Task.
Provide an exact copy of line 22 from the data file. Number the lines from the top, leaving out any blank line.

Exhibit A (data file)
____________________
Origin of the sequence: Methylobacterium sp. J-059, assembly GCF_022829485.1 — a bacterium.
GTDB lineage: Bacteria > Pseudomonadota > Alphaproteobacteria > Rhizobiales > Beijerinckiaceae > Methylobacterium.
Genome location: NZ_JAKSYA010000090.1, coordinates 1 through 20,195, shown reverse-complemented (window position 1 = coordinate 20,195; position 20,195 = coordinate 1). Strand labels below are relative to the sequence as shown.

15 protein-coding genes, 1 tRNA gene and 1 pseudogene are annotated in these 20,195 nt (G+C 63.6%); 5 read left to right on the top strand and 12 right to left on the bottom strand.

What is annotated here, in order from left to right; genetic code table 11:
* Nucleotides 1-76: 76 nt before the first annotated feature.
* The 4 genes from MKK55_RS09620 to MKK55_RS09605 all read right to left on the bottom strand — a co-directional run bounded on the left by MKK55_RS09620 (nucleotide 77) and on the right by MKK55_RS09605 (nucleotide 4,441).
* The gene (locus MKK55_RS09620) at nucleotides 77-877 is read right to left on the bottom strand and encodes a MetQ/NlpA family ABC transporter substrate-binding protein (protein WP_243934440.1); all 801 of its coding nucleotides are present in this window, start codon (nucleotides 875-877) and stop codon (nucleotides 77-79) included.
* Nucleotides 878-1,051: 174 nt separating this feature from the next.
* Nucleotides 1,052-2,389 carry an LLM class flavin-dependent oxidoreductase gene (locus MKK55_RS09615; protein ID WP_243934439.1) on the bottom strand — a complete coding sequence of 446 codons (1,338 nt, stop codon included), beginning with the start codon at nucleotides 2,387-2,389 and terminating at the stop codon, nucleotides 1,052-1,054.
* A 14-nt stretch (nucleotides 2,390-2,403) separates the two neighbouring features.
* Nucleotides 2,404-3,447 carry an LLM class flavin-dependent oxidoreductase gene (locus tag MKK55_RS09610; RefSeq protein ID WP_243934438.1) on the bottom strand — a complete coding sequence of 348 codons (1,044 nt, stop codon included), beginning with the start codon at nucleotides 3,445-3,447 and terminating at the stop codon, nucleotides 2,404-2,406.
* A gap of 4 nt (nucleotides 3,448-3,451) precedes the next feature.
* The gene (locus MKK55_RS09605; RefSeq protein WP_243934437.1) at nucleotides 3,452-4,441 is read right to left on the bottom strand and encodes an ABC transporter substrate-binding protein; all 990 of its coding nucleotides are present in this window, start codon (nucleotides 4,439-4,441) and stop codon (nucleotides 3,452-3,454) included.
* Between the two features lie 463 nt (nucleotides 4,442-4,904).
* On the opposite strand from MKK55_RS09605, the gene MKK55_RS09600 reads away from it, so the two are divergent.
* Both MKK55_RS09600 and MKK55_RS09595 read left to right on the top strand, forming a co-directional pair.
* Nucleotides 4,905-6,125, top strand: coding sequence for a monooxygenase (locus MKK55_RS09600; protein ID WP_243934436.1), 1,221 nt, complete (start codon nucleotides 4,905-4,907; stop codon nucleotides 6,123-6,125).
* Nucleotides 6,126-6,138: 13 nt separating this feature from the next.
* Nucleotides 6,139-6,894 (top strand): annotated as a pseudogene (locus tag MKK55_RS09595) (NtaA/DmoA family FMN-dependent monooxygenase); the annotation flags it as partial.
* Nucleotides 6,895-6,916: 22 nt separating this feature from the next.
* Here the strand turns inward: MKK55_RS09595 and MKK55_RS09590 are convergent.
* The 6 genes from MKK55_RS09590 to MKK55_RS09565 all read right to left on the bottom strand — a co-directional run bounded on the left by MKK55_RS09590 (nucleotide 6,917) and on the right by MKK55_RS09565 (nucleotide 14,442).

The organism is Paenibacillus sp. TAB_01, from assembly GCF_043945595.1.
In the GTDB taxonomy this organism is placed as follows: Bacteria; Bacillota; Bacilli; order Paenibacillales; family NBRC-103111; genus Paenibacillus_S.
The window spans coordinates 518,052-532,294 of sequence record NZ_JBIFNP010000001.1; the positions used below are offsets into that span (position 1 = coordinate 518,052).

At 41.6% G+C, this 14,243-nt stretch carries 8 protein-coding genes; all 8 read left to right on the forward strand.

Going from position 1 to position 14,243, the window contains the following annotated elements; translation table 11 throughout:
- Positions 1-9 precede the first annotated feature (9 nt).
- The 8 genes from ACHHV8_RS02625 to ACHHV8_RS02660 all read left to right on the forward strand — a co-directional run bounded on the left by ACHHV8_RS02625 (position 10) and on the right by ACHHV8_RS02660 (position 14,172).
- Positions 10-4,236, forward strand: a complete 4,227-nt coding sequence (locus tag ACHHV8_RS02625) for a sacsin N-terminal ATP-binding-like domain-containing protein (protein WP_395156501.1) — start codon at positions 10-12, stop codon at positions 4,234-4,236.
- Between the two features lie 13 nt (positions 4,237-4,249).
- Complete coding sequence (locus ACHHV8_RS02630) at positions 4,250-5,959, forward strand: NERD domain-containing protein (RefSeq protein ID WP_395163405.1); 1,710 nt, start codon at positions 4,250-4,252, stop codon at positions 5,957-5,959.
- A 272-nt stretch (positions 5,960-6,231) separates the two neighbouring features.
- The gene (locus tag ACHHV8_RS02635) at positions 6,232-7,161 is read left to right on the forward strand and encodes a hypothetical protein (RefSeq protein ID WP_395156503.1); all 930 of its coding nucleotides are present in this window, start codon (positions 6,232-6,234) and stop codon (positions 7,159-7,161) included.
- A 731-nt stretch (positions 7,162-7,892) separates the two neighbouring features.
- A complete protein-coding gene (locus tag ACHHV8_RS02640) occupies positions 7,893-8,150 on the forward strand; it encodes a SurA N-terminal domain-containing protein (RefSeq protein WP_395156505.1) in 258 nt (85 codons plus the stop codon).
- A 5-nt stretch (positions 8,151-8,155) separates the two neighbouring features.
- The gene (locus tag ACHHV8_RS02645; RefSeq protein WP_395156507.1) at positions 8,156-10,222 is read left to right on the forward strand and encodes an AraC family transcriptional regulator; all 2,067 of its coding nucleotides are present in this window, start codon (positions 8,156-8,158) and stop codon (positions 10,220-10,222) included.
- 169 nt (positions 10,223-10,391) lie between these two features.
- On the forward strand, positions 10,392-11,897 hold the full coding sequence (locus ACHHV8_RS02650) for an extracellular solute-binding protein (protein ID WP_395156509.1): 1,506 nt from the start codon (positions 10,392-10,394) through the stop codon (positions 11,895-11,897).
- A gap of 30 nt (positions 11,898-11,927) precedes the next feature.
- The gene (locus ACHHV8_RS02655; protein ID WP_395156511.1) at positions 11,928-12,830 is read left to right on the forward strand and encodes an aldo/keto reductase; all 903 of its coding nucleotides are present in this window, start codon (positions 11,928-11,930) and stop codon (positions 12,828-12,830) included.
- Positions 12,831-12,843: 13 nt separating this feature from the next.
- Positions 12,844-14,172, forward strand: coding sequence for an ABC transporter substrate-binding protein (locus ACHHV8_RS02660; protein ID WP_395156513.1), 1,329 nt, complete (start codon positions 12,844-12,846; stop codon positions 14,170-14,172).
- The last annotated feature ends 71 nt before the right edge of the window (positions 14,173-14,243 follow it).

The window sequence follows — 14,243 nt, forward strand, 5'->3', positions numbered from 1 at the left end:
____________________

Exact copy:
* Here the strand turns inward: MKK55_RS09595 and MKK55_RS09590 are convergent.